This ramen chain is now an empire that stretches from Los Angles to Sao Paulo--and throughout Japan, of course.
This ramen chain is now an empire that stretches from Los Angles to Sao Paulo--and throughout Japan, of course. They have the usual thick pork bone broths and slices of fatty char siu but Misoya also serves healthy, vegetarian alternatives that tap into the therapeutic qualities of miso. You should also look out for their specials, which can range from tom yam with miso to Hokkaido snow cheese toppings.
While Bankara and Ramen Kio seem to be many Bangkokians’ top picks for ramen, this Thonglor restaurant (with another branch at EmQuartier) has won many fans for its miso-enriched broths. Ramen Misoya is part of a ramen empire that stretches from Sao Paulo to New York—and throughout Japan, of course.
The decor at this Bangkok branch goes for wood-heavy rustic charm, with old miso casks lining the walls and freeform lamps hanging over hardwood tables. The menu centers on variations of thick pork-based miso ramen recipes from all around Japan, from Tokyo to Hokkaido and Nagoya. Both the Hokkaido karamiso chashu-men (B240) and Tokyo karamiso chashu-men (B240) deliver a deliciously sharp yet dense soup, with the former being slightly saltier and the latter quite vinegary. The big chunks of grilled chashu have a nice burnt quality to them, though they don’t quite melt in your mouth as you expect. Be warned: the Hokkaido version also comes with fried potato, which smells a little off-puttingly of stale oil.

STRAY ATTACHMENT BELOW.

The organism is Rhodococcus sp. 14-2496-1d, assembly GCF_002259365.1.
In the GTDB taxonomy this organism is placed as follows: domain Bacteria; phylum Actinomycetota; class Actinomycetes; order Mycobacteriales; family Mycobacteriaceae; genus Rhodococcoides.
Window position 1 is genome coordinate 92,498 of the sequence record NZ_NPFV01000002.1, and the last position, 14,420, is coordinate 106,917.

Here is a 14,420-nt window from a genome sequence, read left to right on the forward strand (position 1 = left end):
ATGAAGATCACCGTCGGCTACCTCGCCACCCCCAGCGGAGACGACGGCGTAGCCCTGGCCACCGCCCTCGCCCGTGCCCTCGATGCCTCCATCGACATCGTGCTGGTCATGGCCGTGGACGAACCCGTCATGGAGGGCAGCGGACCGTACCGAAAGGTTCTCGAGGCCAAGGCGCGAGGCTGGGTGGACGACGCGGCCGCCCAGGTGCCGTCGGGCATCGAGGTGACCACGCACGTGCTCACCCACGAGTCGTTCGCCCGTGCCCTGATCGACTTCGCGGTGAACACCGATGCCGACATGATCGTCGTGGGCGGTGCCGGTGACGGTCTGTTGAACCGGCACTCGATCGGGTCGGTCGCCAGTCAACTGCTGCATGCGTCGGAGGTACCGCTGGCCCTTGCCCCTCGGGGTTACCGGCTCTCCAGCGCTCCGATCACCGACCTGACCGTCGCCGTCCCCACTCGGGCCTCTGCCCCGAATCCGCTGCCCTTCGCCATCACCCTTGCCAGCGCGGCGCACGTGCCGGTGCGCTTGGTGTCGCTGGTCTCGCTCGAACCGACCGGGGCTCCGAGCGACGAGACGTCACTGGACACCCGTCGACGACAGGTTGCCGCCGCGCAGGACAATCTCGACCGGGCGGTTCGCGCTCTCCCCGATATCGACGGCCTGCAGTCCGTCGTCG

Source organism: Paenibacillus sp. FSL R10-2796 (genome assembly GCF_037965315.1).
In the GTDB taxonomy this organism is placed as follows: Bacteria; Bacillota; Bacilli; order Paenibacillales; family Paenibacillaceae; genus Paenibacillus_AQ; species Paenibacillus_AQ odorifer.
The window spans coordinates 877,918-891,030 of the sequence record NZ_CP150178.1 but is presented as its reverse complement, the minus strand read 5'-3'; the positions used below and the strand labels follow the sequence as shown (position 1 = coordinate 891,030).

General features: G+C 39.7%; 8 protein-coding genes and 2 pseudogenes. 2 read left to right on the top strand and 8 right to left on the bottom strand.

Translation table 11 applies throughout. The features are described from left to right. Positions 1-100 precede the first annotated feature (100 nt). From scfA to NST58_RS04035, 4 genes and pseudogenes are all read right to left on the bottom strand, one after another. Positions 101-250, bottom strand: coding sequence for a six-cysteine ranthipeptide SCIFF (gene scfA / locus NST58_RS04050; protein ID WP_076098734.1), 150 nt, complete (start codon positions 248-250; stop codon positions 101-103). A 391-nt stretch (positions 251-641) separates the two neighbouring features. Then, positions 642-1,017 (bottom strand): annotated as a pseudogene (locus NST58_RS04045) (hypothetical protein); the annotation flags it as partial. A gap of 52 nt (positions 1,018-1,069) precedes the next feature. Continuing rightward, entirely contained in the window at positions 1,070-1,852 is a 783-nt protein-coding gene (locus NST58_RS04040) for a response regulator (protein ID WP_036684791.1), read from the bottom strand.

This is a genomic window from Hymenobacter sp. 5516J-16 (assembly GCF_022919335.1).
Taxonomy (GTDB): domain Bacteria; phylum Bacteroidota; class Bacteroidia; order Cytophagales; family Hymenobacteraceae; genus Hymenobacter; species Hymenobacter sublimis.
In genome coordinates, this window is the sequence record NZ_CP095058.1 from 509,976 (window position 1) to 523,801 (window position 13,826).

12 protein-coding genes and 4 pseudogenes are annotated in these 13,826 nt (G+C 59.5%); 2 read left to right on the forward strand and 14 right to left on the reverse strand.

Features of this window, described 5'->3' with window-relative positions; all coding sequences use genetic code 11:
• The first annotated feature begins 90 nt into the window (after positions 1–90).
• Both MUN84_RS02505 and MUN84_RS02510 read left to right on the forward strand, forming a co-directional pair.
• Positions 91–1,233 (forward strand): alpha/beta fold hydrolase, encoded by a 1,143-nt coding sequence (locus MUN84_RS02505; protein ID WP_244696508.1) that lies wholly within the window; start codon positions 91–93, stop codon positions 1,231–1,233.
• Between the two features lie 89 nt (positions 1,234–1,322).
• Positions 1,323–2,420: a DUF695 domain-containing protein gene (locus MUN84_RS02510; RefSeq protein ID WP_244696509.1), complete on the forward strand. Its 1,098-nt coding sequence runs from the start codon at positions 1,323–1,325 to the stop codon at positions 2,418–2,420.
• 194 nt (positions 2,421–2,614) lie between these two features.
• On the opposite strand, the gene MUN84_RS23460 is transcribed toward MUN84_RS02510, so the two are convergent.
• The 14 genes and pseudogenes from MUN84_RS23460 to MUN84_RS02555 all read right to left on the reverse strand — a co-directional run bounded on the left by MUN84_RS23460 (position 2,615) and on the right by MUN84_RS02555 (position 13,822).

Beyond noodles, there’s much to recommend, like the piri kara butano onsen tamago don (stir-fried miso pork with rice, B120), whose rich miso flavor goes perfectly with the gooey egg yolk. What the gyoza (B120) lack in flavor, they make for up in texture; we love their crisp skin and xiao long bao-like soupy filling. We’re also totally addicted to the salad dressing that comes with the ika gesso age (deep-fried octopus tentacles, B80). Though sticky and oily, this fried dish is a proper drinking snack.
Dessert is limited to two choices of pudding—green tea and brown sugar—but they’re tastier and more satisfying than we’ve found at many other ramen shops. With its distinctive miso flavors, Ramen Misoya is a must-visit on Bangkok’s ever-expanding ramen circuit, and the side dishes aren’t bad either. No corkage charge.
This review took place in November 2015 and is based on a visit to the restaurant without the restaurant's knowledge. For more on BK's review policy, click here.